You can disagree with that, and maybe even consider it a bit inane to prioritise roleplaying over having a smooth dps rotation or a viable tanking spec. However, the point is that there is already a version of the game that has its priorities the other way round. I'm still amazed that Blizzard is finally acknowledging that players who don't prefer that way of doing things actually exist and might even be worth catering to. Right now it looks like it might actually be the player base for whom it will take some time to sink in that not everyone likes the same things and that other ways of playing the game might be valid too.


Classic WoW in a Modern World

The more I think about the notion of classic WoW becoming official, the more problems I foresee Blizzard facing - beyond the question of which exact set of features should be included and at what level, that is.

Server Merges

Blizzard are probably pretty proud of having successfully avoided the spectre of official server merges despite of the game having experienced some pretty dramatic population drops over the years. First there were linked servers, then cross-realm zones. It may all be a bit convoluted, but they effectively managed to transfer their game to a single-server model of the type that more modern MMOs have without ever having to deal with the dreaded matter of officially having to shut anything down.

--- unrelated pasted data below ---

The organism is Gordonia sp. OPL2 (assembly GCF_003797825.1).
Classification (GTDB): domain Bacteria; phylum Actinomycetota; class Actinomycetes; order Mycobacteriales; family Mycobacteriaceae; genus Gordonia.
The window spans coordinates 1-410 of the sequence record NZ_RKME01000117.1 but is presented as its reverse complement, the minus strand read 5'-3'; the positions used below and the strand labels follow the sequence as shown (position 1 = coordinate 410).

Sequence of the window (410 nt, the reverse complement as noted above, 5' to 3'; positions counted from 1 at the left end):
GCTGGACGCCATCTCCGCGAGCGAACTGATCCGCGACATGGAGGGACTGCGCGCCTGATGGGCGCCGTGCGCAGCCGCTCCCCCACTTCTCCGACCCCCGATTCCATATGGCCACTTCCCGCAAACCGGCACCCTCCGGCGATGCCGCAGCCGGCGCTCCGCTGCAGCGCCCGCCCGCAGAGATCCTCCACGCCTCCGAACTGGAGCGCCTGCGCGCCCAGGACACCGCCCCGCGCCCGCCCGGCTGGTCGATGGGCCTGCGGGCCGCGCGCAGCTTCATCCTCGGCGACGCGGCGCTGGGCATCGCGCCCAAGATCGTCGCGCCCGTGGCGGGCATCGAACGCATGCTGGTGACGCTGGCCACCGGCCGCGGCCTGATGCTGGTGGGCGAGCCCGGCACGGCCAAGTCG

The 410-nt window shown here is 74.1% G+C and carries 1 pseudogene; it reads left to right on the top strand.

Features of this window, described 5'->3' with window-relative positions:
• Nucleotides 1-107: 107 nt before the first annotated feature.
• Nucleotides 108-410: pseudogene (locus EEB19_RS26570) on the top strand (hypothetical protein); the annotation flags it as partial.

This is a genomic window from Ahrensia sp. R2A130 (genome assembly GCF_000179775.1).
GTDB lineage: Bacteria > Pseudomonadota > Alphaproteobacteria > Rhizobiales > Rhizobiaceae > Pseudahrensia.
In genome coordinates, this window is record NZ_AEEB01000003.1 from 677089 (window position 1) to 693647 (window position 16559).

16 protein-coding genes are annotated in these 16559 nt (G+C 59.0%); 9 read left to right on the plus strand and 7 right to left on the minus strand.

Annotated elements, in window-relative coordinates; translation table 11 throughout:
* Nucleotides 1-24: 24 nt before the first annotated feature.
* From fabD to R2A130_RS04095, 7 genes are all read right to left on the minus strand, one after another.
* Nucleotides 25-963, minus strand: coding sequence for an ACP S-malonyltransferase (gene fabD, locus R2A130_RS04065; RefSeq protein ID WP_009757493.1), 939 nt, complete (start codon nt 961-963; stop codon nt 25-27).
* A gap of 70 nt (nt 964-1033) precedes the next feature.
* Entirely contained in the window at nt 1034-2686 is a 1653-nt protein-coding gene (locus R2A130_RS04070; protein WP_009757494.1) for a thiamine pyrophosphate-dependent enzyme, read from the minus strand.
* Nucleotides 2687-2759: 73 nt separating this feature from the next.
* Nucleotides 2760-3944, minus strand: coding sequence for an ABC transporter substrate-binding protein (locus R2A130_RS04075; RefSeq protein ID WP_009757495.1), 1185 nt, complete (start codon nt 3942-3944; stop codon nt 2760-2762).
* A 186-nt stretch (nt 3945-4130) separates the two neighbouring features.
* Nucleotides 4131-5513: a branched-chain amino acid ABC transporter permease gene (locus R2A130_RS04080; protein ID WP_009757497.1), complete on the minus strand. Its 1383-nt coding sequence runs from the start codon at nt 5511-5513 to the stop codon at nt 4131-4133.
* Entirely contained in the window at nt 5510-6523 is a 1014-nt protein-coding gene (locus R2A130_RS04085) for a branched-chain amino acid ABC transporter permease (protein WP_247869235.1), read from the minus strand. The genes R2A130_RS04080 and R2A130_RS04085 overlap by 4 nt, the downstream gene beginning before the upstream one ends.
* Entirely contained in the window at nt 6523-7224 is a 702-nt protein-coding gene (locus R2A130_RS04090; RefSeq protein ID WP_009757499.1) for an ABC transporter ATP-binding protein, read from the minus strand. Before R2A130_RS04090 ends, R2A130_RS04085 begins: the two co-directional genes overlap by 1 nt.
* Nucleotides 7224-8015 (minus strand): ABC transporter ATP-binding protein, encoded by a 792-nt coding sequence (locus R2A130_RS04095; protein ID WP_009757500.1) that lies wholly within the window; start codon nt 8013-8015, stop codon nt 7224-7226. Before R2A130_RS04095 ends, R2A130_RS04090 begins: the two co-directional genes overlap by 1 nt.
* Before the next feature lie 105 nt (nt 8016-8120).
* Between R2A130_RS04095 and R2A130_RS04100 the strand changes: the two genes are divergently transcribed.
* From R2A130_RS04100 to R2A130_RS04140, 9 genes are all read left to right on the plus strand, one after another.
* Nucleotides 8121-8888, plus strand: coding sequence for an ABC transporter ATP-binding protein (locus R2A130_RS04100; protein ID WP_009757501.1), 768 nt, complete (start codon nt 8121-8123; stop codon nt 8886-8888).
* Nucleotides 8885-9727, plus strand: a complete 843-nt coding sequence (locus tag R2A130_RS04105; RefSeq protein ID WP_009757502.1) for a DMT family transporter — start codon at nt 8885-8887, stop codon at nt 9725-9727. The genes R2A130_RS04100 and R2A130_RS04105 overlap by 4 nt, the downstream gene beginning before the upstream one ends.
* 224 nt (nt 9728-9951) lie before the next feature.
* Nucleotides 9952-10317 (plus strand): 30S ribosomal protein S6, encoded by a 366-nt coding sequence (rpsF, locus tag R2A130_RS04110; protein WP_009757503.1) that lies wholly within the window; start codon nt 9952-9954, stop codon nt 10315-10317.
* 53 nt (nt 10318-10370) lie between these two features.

Since Blizzard has also already stated that WoW Classic won't have these features, I can't help but wonder how it's going to work. Regardless of how successful you think this experiment is going to be in the long run, it seems pretty obvious that there'll be a considerable launch rush as everyone sticks their nose in just to see what it's like. Are they going to limit the number of servers and let people wait in queues for that old-school feeling? If they open more servers to accommodate the masses, what happens to the ones that go quiet once the initial excitement wears off?

Old Game vs. New Player Base

I may be wrong about this, but it seems to me that World of Warcraft's player base has gone through some heavy churn, and that the majority of people who are playing today are not the same ones that played Blizzard games ten, fifteen years ago. The company caters to different tastes now.